This is great. Thank you, Google.
During WWIII, my natural born U.S. citizen grandparents, with my baby Uncle, were rounded up and placed into the Internment Camps. There they remained, incarcerated under barbed wire fencing and armed guards, simply for being of Japanese ancestry. They, like all the interned Japanese Americans, did nothing wrong and were never charged for anything. They lost their home and all their belongings. While interned, their brothers were overseas fighting bravely in the U.S. Army 442nd Infantry. Even though their government and most fellow Americans betrayed them, my family remained loyal to America, fighting for freedoms, liberties and the American Dream for all to the very end.
Re: Google Doodle:
Civil rights activist Fred Korematsu, an Oakland native who fought the government's internment of Japanese Americans during World War II, was honored by Google Doodle on Monday on what would have been his 98th birthday.
Following the bombing of Pearl Harbor, President Franklin Roosevelt signed the infamous Executive Order 9066, which forced about 115,000 American citizens of Japanese descent to live in designated military zones. The internment is now seen as an ugly moment in American history, in which fear outweighed tolerance.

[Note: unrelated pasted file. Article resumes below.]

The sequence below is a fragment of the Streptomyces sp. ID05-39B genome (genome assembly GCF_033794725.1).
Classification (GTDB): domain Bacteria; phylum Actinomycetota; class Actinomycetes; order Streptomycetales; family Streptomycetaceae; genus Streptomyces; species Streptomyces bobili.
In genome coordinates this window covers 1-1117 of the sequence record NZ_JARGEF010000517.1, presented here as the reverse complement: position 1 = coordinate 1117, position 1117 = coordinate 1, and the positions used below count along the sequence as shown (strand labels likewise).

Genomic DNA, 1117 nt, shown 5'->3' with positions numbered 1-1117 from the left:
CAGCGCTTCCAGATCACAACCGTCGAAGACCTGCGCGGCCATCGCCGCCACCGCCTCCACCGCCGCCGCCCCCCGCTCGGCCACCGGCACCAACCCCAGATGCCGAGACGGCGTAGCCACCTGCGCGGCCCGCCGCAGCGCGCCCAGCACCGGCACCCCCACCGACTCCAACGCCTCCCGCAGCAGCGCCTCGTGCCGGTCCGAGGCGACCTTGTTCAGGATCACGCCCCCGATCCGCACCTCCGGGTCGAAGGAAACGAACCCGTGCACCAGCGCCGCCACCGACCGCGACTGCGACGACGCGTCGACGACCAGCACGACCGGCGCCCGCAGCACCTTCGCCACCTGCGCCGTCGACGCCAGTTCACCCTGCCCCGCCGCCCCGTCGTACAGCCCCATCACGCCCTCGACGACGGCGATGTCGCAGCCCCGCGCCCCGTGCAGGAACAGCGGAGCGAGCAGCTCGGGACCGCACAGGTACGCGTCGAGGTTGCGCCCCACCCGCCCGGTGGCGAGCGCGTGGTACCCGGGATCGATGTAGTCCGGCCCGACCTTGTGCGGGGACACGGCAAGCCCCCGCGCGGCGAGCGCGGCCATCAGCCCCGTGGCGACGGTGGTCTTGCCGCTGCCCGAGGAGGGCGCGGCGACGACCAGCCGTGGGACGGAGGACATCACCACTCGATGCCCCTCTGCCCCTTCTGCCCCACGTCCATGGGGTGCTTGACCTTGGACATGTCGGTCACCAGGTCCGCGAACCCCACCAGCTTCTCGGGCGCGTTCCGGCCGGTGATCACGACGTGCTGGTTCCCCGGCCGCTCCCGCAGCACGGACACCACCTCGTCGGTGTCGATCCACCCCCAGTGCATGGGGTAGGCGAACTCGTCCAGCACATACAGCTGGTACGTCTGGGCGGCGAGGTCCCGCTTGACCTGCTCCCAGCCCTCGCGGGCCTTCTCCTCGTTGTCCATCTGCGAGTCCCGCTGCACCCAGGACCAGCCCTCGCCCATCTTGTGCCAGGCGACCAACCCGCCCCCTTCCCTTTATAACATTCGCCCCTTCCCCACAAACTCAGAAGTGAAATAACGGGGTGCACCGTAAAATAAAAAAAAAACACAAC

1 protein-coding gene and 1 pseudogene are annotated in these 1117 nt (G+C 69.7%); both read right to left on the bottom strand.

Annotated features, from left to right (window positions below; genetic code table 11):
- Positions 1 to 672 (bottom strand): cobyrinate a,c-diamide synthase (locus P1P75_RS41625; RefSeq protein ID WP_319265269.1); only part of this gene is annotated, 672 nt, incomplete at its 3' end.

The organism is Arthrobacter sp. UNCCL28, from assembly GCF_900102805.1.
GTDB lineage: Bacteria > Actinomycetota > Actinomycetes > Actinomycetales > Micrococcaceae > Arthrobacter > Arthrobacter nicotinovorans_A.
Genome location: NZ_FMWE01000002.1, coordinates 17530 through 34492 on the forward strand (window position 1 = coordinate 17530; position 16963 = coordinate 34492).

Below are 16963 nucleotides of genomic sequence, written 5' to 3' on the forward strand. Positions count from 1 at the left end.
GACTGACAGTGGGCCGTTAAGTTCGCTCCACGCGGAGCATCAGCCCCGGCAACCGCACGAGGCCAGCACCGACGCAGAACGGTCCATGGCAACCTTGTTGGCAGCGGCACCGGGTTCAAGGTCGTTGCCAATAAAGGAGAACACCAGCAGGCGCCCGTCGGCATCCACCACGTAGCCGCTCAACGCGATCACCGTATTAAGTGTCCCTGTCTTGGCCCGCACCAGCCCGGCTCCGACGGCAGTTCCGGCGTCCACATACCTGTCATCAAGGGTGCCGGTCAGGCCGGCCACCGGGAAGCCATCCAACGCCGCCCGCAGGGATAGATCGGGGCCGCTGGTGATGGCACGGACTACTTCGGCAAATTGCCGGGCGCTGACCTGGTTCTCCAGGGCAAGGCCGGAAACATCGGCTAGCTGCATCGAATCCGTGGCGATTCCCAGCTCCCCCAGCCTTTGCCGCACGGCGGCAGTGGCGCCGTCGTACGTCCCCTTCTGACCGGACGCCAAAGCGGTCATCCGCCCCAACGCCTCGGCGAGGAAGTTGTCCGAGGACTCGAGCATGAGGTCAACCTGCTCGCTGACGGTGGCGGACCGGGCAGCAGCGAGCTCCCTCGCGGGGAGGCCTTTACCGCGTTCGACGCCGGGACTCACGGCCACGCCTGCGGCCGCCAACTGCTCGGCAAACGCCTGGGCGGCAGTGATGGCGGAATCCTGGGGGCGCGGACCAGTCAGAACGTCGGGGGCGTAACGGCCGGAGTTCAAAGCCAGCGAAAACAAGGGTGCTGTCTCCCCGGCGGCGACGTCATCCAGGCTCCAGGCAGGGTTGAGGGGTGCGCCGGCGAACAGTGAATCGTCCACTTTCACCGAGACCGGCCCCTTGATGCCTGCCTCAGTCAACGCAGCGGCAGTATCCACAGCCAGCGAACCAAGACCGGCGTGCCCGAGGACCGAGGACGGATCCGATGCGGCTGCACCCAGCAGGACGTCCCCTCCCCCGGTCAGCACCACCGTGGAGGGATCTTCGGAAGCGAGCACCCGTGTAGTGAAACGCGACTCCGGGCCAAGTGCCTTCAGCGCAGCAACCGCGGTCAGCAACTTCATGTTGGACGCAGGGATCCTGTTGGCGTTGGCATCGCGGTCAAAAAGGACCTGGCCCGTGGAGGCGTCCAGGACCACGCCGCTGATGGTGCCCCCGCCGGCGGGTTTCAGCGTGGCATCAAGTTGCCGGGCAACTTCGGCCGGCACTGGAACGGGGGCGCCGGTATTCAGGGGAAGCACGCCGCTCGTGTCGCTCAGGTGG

Korematsu, the son of Japanese immigrants, refused to go into the government's internment camps and was arrested and convicted of breaking military law. With the help of the ACLU, Korematsu appealed in the landmark Supreme Court case of Korematsu v. United States, but in 1944 the court ruled against him. He and his family were then sent to the Central Utah War Relocation Center until the end of the war in 1945.
Korematsu's conviction was overturned in 1983 when evidence came to light that showed the FBI knew there was no serious evidence that America's Japanese population was helping the enemy. TIME wrote:
The Supreme Court precedent would still stand, but the judge who cleared Korematsu's conviction declared in her ruling that, in the words of the report of the Commission on Wartime Relocation, "Korematsu lies overruled in the court of history."
Korematsu remained an activist throughout his life, becoming a member of the National Coalition for Redress and Reparations, where he lobbied for a bill that would grant an official apology from the government and compensation of $20,000 for the Japanese Americans who were held in internment camps. In 1988, President Ronald Reagan signed the reparations legislation and redress into law.
President Bill Clinton awarded Korematsu the Presidential Medal of Freedom in 1998. The medal is seen in the Google Doodle drawn by Sophie Diao, who is also a child of Asian immigrants. Korematsu's birthday, Jan. 30, is now officially recognized as Fred Korematsu Day in Hawaii, Virginia, California and Florida.